You don’t know this, but two years ago when I was a freshman and you were a sophomore, I used to follow you around. For sixth period, I worked in the attendance office, so I knew every one of your classes. I even photocopied your schedule, which I’m sure I still have here somewhere. And when they go through my belongings, they’ll probably toss it away thinking a freshman crush has no relevance. But does it?
For me, yes, it does. I went back as far as you to find an introduction to my story. And this really is where it begins.
So where am I on this list, among these stories? Second? Third? Does it get worse as it goes along? She said lucky number thirteen could take the tapes to hell.
When you reach the end of these tapes, Justin, I hope you’ll understand your role in all of this. Because it may seem like a small role now, but it matters. In the end, everything matters.
Betrayal. It’s one of the worst feelings.
I know you didn’t mean to let me down. In fact, most of you listening probably had no idea what you were doing—what you were truly doing.
What was I doing, Hannah? Because I honestly have no idea. That night, if it’s the night I’m thinking of, was just as strange for me as it was for you. Maybe more so, since I still have no idea what the hell happened.
Our first red star can be found at C-4. Take your finger over to C and drop it down to 4. That’s right, like Battleship. When you’re done with this tape, you should go there. We only lived in that house a short while, the summer before my freshman year, but it’s where we lived when we first came to town.
And it’s where I first saw you, Justin. Maybe you’ll remember. You were in love with my friend Kat. School was still two months away, and Kat was the only person I knew because she lived right next door. She told me you were all over her the previous year. Not literally all over her—just staring and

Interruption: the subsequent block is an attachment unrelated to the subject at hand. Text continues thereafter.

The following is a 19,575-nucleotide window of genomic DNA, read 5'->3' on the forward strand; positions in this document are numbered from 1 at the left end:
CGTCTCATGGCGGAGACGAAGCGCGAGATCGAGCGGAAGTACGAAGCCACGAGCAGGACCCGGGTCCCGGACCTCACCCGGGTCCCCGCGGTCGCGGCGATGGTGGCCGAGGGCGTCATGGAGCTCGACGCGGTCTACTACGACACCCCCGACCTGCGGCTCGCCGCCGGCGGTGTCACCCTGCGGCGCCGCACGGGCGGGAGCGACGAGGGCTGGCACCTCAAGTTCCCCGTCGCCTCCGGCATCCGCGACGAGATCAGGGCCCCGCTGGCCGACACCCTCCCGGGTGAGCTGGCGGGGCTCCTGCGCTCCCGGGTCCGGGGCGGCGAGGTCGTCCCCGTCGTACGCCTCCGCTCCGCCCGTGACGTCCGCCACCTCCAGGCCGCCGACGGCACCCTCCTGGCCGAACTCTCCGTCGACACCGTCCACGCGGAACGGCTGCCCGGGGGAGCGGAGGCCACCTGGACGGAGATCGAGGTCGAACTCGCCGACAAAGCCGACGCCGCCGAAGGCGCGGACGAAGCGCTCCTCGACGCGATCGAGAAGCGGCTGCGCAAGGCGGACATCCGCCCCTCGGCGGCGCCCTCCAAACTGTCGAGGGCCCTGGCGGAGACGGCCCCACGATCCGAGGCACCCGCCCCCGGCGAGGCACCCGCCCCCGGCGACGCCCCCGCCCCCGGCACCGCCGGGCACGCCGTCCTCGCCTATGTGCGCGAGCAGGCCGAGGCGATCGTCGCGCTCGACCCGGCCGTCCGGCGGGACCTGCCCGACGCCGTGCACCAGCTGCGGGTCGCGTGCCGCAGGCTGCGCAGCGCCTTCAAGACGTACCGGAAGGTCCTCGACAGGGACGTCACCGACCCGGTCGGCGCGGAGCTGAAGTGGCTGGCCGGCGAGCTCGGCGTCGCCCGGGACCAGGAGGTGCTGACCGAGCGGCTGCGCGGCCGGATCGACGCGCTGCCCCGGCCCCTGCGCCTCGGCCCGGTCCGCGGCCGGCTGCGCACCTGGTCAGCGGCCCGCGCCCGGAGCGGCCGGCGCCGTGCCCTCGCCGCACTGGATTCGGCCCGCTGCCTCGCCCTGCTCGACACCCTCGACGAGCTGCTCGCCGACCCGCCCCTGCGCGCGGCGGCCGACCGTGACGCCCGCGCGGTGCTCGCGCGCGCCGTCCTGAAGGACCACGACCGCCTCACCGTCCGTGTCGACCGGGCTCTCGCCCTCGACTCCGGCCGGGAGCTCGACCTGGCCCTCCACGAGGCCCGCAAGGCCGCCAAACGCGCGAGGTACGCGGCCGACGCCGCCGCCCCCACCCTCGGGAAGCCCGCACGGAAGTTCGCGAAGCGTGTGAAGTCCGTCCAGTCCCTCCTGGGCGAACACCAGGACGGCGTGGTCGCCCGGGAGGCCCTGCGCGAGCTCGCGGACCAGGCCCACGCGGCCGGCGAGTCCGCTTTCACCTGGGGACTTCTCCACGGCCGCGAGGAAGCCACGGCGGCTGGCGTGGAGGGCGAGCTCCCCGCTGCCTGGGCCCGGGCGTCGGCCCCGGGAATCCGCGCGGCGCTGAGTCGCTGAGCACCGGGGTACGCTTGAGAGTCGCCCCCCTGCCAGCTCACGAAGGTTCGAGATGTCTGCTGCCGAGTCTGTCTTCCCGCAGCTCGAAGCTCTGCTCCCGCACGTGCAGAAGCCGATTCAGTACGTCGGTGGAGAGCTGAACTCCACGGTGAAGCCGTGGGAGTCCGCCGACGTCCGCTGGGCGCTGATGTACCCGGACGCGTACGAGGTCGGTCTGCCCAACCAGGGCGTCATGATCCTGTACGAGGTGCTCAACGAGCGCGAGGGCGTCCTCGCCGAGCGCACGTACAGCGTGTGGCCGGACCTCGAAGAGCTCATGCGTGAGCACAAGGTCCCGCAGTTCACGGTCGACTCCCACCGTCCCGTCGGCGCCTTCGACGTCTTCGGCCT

I mean, those were accidents, right?
Kat told me that at the end-of-school dance, you finally found the nerve to do more than stare and bump into her. The two of you danced every slow song together. And soon, she told me, she was going to let you kiss her. The very first kiss of her life. What an honor!
The stories must be bad. Really bad. That’s the only reason the tapes are passing on from one person to the next. Out of fear.
Why would you want to mail out a bunch of tapes blaming you in a suicide? You wouldn’t. But Hannah wants us, those of us on the list, to hear what she has to say. And we’ll do what she says, passing the tapes on, if only to keep them away from people not on the list.
“The list.” It sounds like a secret club. An exclusive club.
And for some reason, I’m in it.
I wanted to see what you looked like, Justin, so we called you from my house and told you to come over. We called from my house because Kat didn’t want you to know where she lived…well, not yet…even though her house was right next door.
You were playing ball—I don’t know if it was basketball, baseball, or what—but you couldn’t come over until later. So we waited.
Basketball. A lot of us played that summer, hoping to make JV as freshmen. Justin, only a sophomore, had a spot waiting for him on varsity. So a lot of us played ball with him in hopes of picking up skills over the summer. And some of us did.
Thirteen Reasons Why by Jay Asher / Young Adult / History & Fiction have rating 4 out of 5 / Based on32 votes